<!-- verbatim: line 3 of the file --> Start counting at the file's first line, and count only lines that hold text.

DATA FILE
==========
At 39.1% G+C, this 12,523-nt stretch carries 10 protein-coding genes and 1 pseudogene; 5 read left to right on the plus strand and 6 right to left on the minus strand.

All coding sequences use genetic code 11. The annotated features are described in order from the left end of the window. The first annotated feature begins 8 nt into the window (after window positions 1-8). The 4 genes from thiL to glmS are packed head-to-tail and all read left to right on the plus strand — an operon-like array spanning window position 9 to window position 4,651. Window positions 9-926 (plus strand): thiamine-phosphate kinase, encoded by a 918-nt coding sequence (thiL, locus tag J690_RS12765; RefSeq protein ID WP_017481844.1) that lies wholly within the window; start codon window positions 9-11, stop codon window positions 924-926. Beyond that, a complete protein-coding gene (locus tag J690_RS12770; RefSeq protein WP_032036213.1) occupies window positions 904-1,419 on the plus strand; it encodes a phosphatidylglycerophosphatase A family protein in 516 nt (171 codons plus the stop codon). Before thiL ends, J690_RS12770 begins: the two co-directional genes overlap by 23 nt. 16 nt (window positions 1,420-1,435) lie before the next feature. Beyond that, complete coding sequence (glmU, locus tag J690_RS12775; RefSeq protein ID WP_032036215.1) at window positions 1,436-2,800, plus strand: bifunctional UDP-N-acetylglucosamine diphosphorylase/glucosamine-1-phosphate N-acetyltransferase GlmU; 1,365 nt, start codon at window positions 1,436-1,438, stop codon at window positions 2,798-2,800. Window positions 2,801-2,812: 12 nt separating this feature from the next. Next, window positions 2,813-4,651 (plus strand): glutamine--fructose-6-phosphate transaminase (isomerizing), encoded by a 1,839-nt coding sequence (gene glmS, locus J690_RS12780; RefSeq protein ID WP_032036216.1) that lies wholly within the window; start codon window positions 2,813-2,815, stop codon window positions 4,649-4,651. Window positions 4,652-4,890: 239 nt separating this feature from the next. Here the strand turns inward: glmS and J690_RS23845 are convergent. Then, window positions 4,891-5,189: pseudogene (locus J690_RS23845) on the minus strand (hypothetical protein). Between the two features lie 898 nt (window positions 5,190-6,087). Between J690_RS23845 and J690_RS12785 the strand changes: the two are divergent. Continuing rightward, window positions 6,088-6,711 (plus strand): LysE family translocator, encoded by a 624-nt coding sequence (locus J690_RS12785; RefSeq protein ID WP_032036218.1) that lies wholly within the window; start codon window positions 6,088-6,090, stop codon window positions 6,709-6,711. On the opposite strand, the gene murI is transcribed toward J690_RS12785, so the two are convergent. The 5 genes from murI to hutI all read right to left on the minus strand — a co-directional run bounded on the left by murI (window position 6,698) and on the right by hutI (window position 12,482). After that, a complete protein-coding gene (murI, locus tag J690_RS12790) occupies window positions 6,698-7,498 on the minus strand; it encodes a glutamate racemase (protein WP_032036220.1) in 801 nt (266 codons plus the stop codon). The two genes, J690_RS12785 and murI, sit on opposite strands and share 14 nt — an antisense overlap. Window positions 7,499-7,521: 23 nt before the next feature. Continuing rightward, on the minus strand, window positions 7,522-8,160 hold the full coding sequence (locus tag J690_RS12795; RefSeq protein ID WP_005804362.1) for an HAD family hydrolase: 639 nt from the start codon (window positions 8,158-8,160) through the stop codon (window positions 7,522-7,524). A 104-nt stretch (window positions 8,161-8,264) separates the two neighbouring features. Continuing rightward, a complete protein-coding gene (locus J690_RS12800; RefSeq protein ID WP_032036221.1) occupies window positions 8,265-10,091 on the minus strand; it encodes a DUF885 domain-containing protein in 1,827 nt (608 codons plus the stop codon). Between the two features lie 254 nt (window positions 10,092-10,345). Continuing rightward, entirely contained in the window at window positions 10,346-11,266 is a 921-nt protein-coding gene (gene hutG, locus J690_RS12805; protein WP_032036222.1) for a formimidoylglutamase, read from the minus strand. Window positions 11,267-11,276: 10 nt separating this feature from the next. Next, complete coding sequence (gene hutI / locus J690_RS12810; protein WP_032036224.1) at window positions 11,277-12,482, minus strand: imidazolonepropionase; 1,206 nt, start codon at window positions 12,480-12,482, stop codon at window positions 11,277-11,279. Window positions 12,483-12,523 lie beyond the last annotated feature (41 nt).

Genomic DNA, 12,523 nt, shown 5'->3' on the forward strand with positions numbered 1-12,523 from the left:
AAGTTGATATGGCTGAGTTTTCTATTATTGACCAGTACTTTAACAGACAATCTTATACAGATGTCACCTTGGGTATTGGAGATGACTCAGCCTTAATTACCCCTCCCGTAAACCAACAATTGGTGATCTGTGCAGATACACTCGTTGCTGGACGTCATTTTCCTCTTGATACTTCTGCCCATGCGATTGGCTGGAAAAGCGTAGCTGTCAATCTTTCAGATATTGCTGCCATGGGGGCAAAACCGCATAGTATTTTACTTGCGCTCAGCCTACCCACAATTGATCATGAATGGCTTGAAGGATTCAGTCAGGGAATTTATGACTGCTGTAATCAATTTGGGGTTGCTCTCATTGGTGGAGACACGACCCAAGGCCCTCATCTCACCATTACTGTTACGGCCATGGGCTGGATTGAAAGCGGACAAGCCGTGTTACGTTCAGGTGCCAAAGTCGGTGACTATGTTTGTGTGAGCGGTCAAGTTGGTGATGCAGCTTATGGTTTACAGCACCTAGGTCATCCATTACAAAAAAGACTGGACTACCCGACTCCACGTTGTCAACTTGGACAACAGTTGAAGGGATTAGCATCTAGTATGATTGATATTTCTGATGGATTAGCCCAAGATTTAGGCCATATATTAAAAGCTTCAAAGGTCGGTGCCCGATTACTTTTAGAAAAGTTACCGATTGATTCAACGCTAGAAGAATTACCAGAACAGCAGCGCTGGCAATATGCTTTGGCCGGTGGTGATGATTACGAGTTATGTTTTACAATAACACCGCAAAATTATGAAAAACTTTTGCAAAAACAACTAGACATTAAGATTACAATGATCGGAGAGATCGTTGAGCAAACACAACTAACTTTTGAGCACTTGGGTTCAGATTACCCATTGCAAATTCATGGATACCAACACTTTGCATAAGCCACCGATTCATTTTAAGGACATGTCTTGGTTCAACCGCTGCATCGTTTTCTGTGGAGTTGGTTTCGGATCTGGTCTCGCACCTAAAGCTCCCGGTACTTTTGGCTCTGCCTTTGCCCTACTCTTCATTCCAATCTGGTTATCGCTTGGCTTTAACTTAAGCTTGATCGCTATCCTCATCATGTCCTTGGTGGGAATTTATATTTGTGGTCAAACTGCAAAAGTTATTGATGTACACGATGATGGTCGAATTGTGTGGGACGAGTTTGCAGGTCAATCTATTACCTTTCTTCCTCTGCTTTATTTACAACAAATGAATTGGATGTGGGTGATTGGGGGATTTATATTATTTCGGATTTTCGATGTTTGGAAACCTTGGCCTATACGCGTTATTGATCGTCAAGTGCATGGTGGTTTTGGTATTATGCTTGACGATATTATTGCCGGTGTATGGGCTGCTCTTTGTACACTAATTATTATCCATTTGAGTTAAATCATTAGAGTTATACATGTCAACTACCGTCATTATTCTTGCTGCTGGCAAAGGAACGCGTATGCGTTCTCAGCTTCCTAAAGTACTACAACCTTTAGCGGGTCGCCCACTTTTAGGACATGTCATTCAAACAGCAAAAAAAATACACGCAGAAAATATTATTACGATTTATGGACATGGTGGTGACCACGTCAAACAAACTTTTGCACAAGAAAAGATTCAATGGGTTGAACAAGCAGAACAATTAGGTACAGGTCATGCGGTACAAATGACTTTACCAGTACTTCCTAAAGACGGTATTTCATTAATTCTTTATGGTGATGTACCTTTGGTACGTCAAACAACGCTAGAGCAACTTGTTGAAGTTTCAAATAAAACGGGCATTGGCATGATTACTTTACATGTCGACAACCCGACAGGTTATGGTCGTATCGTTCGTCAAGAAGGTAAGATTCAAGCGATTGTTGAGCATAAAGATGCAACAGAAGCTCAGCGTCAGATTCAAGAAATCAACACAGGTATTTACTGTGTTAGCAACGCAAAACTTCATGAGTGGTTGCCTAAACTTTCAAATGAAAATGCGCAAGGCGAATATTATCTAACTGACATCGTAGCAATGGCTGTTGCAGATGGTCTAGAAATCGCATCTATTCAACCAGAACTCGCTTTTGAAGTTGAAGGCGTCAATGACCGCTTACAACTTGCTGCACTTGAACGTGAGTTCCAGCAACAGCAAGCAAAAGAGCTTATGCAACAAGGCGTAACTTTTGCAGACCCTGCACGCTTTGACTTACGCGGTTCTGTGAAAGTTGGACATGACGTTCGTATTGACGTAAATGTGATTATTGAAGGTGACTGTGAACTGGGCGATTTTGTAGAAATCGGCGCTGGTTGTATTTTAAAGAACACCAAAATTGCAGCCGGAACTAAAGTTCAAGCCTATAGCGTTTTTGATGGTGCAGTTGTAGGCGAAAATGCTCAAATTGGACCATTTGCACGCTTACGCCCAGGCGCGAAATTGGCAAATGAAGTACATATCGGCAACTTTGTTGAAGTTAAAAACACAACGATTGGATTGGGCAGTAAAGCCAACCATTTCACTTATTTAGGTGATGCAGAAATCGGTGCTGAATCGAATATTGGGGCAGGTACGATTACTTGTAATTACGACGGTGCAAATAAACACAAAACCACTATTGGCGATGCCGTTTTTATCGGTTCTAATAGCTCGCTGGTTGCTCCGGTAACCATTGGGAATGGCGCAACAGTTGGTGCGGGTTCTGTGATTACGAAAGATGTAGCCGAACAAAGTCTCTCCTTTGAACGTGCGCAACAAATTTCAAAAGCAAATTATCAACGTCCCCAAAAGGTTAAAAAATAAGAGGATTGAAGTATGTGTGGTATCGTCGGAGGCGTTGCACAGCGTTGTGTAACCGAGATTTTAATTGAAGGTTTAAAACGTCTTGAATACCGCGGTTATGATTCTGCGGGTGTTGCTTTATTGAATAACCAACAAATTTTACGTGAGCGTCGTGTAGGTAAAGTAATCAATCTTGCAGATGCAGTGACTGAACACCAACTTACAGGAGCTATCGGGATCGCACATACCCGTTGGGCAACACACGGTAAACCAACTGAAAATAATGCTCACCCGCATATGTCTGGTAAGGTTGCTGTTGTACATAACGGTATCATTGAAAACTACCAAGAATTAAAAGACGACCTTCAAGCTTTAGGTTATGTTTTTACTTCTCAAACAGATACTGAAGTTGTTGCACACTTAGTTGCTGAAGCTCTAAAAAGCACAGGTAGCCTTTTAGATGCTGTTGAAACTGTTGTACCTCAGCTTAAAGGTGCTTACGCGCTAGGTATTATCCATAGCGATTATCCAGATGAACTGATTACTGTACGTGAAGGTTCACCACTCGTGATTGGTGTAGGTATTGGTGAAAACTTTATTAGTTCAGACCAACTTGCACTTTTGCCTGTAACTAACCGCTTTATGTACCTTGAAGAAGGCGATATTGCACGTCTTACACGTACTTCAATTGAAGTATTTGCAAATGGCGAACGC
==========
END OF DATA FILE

Genomic DNA, 12,523 nt, shown 5'->3' on the forward strand with positions numbered 1-12,523 from the left: